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In order to know the explanation, the meta-stable structure cause by leaching was presented by
Skempton and Northey (1953). To introduce the influence of leaching, it is postulated that a
reduction in the salt concentration reduced the thickness of the absorbed layer (absorbed water)
as shown in fig. 2.

a) Before leaching b) After leaching

Fig 1. Effect of leaching on the structure of undisturbed marine clay after Skempton and
Northey (1952)

Before leaching

The clay mineral lattice generally carries a net negative charge due to isomorphous substation
of high valence electropositive elements by such elements of low valence (Kazi, 1972). This net
negative charge is balanced by exchange cations absorbed by the clay minerals.

For natural marine clay, high salinity means high ionized condition, then the net negative
charge of the clay particles was suppressed to such an extent that the mutual particle repulsion is
considerable and an edge to face attraction between the particles is manifested by a loose held
frame work of randomly oriented flocculated structure of marine clay as in Fig. 1.

After leaching

The particle are still in effective contact and their packing has not been changed, and the
water content remained unaltered. But the proportion of “free water” is now greatly increased.
Consequently there is more of this free water available than before leaching.


1. X-ray diffraction technique has been successfully used for the fabric analysis of natural
sediments by a number of investigators (Bates 1947, Kaarsberg 1959, Brien 1964, Gipson
1966, Odom 1967, Gilliot 1970, Tchalenko 1971, Burnett & Hung 1971 and Kazi 1972a).
The principle is fairy simple:
- “ If the clay particles become preferentially oriented in a given plane then the intensity
of a diffracted beam from that plane is enhanced and is proportional to the amount of
material oriented in the irradiated volume (Brindley 1953 and Meade 1961).

- The problem of analyzing the fabric of soft sediments requires essentially to prepare for
examination a specimen that preserves the original fabric of the specimen (Rosenqvist 1955).
This was accomplished by impregnating the specimen in a bath of molten polyethylene glycol
(Carbowas 6000) maintained at a temperature of 60oC for a period of 10 days (Mitchell 1956 and
Martin 1966).
- The specimen was then removed from the bath and allowed to cool slowly at the room
temperature for a few days. Following the above treatment, the specimen was dissected into 3
slices. One of the slices was cut perpendicular to the in situ consolidation direction (horizontal
section) and the other two were cut parallel to this direction (vertical sections). A smooth and flat
surface to be examined under X-ray was prepared by grinding the slice (mounted on a glass slide)
with a series of increasingly fine emery papers. The surface was finally cleaned with several
application of cellotape to remove any dust partings (Barden and Slides 1971).
- X-ray diffraction traces were obtained by using nickel filter copper radiation (K-alpha)
generated at 30 kilovolts and 20 milliamperes at a scaning speed of 1o per minute. The diffracted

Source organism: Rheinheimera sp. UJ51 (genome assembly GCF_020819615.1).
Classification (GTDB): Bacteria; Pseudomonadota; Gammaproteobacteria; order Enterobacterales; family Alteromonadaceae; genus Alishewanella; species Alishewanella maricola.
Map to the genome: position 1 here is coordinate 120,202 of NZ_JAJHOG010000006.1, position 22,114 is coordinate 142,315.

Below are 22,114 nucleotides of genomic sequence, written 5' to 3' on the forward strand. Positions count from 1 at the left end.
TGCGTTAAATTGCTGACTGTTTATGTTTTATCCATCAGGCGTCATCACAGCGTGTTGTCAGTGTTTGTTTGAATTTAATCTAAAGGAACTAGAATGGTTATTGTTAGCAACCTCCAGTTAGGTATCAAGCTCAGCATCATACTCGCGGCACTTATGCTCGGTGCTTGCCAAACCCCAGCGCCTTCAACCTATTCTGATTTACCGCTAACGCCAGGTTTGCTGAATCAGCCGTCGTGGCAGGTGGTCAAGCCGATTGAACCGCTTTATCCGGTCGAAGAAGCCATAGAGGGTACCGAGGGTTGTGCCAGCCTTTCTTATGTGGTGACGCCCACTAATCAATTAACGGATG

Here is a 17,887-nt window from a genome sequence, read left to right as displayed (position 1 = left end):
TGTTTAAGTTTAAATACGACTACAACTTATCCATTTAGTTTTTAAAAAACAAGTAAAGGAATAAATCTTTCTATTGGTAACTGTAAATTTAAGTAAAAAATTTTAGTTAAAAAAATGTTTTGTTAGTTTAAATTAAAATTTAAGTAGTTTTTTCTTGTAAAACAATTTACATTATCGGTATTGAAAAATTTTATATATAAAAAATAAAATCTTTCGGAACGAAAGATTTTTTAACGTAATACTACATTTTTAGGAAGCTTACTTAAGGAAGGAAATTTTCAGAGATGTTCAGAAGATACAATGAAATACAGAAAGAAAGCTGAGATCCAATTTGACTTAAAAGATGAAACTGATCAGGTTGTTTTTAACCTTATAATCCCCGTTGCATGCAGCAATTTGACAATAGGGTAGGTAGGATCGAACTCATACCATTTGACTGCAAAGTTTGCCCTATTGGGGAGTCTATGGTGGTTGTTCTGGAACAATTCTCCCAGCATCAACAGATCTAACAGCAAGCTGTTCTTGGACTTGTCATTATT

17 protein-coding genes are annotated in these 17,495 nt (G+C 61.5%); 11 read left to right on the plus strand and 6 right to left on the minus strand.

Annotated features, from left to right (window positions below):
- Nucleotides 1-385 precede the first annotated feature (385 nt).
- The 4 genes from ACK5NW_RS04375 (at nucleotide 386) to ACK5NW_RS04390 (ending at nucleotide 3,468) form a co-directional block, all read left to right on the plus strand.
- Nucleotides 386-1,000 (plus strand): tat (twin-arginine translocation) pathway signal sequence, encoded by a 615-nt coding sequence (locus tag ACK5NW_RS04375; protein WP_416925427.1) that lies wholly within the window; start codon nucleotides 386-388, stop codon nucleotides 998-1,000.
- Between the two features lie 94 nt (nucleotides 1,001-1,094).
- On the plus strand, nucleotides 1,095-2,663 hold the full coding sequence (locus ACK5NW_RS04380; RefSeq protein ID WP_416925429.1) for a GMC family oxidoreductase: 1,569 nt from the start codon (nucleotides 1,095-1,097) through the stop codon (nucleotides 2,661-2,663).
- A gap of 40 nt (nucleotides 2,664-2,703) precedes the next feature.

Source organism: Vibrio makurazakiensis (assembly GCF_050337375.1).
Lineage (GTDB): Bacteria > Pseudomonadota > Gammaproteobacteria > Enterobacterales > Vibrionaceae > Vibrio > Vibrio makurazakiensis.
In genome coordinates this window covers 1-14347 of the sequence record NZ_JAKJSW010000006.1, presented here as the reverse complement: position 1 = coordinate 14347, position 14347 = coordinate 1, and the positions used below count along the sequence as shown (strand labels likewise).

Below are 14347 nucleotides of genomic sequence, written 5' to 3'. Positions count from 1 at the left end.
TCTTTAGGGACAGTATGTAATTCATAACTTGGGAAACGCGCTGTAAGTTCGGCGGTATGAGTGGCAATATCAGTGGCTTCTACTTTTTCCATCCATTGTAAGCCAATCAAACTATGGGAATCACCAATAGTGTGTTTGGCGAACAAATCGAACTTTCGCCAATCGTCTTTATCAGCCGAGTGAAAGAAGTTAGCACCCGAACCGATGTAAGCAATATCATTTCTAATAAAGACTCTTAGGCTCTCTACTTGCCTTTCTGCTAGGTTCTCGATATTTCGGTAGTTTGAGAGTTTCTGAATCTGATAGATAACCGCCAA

radiation was detected by scintillation counter using varied scale factors for optimum resolution
of diffraction peaks. The intensity of a given peak was evaluated by four different methods of
peak size measurements as shown in Fig. 2.
2. Scanning electron microscope (SEM)
-The study of the microfabric component of soil structure, i.e. the arrangement in soils of
microscopic particulate matter and the voids between these, is a subject which has evoked interest
over a long period. Several conceptual models of particle arrangements have previously been
presented, the earliest of which were conceived by Terzaghi (1925), Goldschmidt (1926) and
Casagrande (1932). Later other workers, such as Lambe (1953, 1958), Schofield and Samson
(1954), Tan (1957) and Van Olphen (1963) established models following consideration of the
colloidal and electrochemical properties of clay soils.

The basis of many of these early concepts was that particular models could be associated
with certain depositional environments. The inherent assumption was that the dominant factors in
the determination of the particle arrangement were the mode of deposition and the
electrochemistry of the pore fluid at the time of deposition. In fact, many other factors are also
known to influence the depositional arrangement of particles, among which are particle size,
shape and gradation; clay mineralogy; exchangeable cations, particularly their valency; acidity;
organic content; concentration of sediment and rate of deposition; state of agitation and depth of
water; seasonal drying out. In recent years various optical and electron microscopy techniques
have been developed for the observation of soil microfabric and are widely used. Several other
models have been put forward on the basis of these observations. This work has generated a
multiplicity of descriptive terminology which now presents an added difficulty to the
understanding of the subject. A list of definitions of the descriptive terms used in this text is
therefore given in the Appendix, and in the Paper direct reference is made to models representing
the features described.